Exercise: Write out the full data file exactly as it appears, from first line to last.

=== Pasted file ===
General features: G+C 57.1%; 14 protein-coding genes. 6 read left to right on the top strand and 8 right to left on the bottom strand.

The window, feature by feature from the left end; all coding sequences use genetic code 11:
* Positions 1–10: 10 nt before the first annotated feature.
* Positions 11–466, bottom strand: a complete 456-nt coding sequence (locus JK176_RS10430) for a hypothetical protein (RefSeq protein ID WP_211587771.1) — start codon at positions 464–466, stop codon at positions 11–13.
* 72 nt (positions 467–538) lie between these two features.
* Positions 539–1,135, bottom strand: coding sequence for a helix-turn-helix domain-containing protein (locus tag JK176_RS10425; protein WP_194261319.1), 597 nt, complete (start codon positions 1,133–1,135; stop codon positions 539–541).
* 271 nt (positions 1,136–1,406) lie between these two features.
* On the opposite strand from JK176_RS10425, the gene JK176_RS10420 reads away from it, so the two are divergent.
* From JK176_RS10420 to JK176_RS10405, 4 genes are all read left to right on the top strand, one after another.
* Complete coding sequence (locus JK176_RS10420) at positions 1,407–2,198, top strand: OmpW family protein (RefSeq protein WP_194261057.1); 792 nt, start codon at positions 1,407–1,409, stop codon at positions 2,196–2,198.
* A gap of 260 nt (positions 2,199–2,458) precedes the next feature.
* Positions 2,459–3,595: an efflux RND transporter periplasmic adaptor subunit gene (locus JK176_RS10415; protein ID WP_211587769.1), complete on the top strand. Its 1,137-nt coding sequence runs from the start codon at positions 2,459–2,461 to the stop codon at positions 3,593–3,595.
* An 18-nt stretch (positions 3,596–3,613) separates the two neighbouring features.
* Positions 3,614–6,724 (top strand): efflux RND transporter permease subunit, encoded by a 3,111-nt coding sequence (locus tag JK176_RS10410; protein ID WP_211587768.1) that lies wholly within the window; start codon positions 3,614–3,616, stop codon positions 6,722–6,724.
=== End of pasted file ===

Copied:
General features: G+C 57.1%; 14 protein-coding genes. 6 read left to right on the top strand and 8 right to left on the bottom strand.

The window, feature by feature from the left end; all coding sequences use genetic code 11:
* Positions 1–10: 10 nt before the first annotated feature.
* Positions 11–466, bottom strand: a complete 456-nt coding sequence (locus JK176_RS10430) for a hypothetical protein (RefSeq protein ID WP_211587771.1) — start codon at positions 464–466, stop codon at positions 11–13.
* 72 nt (positions 467–538) lie between these two features.
* Positions 539–1,135, bottom strand: coding sequence for a helix-turn-helix domain-containing protein (locus tag JK176_RS10425; protein WP_194261319.1), 597 nt, complete (start codon positions 1,133–1,135; stop codon positions 539–541).
* 271 nt (positions 1,136–1,406) lie between these two features.
* On the opposite strand from JK176_RS10425, the gene JK176_RS10420 reads away from it, so the two are divergent.
* From JK176_RS10420 to JK176_RS10405, 4 genes are all read left to right on the top strand, one after another.
* Complete coding sequence (locus JK176_RS10420) at positions 1,407–2,198, top strand: OmpW family protein (RefSeq protein WP_194261057.1); 792 nt, start codon at positions 1,407–1,409, stop codon at positions 2,196–2,198.
* A gap of 260 nt (positions 2,199–2,458) precedes the next feature.
* Positions 2,459–3,595: an efflux RND transporter periplasmic adaptor subunit gene (locus JK176_RS10415; protein ID WP_211587769.1), complete on the top strand. Its 1,137-nt coding sequence runs from the start codon at positions 2,459–2,461 to the stop codon at positions 3,593–3,595.
* An 18-nt stretch (positions 3,596–3,613) separates the two neighbouring features.
* Positions 3,614–6,724 (top strand): efflux RND transporter permease subunit, encoded by a 3,111-nt coding sequence (locus tag JK176_RS10410; protein ID WP_211587768.1) that lies wholly within the window; start codon positions 3,614–3,616, stop codon positions 6,722–6,724.